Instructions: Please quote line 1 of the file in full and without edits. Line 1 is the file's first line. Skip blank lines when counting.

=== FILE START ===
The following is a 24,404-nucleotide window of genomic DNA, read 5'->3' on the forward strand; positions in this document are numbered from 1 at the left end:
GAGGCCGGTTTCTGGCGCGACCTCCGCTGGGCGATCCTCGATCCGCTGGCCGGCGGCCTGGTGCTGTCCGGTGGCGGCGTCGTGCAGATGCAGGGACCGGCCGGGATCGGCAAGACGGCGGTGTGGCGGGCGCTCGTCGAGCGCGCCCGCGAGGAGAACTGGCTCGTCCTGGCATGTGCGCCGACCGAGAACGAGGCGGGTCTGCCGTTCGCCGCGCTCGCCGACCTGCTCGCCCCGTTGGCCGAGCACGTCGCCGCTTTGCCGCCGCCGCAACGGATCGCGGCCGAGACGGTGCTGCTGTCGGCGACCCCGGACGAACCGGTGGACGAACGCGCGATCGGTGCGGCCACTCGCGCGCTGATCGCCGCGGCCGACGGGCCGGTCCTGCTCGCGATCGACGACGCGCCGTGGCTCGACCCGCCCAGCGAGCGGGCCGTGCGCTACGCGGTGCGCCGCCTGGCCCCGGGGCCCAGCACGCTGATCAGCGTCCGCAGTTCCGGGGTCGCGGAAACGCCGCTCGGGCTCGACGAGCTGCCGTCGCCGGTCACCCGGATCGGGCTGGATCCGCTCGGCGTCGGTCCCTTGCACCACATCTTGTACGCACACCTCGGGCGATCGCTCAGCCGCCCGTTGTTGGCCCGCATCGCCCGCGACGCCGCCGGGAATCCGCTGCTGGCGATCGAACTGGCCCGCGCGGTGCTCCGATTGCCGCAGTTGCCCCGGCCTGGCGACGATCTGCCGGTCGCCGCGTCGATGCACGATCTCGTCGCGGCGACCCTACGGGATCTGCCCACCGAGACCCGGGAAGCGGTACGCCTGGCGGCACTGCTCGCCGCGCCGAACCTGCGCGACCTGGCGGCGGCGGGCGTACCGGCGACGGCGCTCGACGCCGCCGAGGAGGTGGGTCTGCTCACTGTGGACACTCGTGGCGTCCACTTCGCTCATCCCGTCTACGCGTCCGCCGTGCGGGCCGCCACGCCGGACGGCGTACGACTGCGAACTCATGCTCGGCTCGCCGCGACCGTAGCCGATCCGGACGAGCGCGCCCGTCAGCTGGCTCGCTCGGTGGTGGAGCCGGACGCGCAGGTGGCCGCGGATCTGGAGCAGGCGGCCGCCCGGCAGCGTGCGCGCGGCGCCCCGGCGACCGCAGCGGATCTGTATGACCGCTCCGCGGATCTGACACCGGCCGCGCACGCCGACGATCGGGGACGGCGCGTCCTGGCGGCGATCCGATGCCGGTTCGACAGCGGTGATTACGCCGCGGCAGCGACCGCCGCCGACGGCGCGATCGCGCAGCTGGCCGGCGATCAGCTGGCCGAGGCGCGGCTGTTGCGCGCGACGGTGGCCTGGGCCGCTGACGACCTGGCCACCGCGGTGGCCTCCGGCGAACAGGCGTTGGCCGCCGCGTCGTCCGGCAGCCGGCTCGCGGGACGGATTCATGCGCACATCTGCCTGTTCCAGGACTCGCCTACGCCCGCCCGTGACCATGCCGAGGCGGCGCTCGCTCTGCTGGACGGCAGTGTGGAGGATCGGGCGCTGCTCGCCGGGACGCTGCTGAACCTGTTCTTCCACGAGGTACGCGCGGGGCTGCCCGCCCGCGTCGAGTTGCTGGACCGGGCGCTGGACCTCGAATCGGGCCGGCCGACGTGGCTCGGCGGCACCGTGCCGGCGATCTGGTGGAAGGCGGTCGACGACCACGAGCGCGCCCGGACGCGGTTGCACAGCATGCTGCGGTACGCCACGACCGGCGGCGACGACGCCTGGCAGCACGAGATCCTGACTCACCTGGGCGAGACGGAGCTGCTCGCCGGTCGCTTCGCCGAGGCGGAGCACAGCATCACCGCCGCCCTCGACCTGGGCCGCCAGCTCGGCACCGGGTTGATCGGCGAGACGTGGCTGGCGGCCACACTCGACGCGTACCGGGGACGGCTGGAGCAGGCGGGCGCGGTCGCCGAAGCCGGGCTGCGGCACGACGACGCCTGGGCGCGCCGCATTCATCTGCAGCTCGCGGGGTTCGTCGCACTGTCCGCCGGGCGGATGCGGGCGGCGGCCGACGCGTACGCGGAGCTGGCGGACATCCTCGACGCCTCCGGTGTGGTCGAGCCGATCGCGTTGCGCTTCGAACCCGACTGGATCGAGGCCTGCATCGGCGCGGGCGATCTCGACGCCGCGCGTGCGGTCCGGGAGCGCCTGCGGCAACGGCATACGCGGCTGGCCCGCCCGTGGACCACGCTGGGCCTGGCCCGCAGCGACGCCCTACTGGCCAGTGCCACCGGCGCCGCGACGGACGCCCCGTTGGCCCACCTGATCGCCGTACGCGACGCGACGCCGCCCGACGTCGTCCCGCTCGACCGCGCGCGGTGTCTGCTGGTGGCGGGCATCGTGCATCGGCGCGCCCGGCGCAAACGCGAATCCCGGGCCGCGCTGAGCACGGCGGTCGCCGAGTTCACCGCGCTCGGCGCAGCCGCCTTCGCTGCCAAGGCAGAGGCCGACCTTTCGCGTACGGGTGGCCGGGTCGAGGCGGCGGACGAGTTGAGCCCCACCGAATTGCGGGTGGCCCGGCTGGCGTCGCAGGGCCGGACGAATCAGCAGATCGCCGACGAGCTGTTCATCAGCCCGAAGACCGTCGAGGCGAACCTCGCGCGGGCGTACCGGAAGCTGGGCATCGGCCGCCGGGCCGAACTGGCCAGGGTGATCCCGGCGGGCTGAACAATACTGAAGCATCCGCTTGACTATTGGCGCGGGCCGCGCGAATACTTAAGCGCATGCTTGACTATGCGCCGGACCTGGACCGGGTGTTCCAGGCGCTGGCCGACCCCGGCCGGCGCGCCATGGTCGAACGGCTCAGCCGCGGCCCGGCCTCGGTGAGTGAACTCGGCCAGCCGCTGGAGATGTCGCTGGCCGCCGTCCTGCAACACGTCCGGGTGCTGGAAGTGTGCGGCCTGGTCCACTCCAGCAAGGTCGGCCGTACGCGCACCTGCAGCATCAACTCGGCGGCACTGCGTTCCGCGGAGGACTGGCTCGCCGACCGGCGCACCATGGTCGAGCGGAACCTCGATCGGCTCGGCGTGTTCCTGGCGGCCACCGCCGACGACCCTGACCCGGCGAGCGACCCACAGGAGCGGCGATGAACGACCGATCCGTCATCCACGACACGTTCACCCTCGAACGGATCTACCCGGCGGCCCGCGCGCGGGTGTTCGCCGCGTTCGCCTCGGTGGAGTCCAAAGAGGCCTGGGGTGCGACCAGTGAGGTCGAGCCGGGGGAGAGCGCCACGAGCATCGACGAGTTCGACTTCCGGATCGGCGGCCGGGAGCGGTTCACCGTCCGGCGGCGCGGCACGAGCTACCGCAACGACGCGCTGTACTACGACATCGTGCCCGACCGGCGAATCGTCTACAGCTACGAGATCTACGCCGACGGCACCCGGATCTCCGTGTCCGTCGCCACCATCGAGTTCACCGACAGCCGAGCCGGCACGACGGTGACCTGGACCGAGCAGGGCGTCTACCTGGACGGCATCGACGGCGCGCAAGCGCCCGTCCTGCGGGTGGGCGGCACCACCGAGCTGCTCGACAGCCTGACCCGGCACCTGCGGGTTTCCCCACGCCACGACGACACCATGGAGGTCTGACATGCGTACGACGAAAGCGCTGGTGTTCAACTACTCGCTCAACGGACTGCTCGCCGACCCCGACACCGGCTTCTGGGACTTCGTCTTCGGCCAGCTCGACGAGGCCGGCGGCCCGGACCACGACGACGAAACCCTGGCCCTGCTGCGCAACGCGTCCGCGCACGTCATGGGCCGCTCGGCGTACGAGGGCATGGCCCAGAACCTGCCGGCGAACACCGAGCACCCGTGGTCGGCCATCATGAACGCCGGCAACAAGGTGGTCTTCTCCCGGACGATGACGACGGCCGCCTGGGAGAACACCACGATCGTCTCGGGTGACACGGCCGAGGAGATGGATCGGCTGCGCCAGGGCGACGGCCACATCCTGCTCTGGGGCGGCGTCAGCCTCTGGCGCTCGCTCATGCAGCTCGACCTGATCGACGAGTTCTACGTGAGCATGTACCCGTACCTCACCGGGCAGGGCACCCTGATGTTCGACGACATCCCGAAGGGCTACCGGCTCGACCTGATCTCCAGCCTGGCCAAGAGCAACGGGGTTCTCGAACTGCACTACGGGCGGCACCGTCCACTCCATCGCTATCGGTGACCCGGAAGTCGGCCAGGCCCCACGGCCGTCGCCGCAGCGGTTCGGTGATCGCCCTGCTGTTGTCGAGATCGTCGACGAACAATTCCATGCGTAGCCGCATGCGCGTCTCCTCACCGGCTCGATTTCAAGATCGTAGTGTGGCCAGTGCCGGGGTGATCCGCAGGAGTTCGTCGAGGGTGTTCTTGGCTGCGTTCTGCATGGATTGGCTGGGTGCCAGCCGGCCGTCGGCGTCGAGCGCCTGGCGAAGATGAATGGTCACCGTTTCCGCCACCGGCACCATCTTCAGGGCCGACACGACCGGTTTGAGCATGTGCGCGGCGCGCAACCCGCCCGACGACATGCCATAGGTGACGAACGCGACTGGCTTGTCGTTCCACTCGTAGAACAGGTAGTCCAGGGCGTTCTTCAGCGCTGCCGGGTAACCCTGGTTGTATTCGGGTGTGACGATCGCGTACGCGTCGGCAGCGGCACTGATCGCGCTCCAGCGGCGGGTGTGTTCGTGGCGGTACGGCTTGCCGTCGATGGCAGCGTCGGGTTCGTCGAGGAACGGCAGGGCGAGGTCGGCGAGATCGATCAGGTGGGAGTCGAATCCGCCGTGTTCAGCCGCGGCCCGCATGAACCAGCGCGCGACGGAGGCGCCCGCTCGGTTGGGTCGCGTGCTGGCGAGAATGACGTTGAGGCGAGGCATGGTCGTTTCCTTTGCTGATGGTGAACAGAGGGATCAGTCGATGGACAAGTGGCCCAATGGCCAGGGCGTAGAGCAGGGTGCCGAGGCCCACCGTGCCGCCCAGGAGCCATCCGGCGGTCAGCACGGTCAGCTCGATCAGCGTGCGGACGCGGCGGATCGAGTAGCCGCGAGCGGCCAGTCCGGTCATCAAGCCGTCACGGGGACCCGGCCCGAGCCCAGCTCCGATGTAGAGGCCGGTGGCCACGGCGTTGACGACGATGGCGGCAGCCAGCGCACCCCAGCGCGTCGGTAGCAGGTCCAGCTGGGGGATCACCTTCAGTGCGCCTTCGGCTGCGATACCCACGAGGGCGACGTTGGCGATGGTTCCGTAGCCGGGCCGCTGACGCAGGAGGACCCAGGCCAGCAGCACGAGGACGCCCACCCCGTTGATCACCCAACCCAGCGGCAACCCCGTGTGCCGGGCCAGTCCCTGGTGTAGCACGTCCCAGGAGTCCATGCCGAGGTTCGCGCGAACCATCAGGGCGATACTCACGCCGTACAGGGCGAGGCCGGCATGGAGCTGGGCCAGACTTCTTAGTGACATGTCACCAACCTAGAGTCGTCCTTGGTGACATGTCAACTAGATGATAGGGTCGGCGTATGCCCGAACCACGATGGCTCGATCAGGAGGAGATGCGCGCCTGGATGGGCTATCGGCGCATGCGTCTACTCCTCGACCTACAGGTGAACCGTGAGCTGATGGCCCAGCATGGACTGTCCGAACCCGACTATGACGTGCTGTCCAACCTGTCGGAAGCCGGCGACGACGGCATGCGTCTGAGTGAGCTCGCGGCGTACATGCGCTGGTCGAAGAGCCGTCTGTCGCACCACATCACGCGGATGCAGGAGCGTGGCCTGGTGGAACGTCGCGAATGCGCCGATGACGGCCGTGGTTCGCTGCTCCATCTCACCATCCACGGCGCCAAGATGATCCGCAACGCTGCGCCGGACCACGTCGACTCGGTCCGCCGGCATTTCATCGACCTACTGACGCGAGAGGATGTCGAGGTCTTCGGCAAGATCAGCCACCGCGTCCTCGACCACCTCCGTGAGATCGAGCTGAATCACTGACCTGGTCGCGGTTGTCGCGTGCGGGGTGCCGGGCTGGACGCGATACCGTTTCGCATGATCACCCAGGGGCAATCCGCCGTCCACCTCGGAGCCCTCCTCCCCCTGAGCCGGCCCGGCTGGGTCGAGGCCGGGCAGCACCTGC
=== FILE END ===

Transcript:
The following is a 24,404-nucleotide window of genomic DNA, read 5'->3' on the forward strand; positions in this document are numbered from 1 at the left end: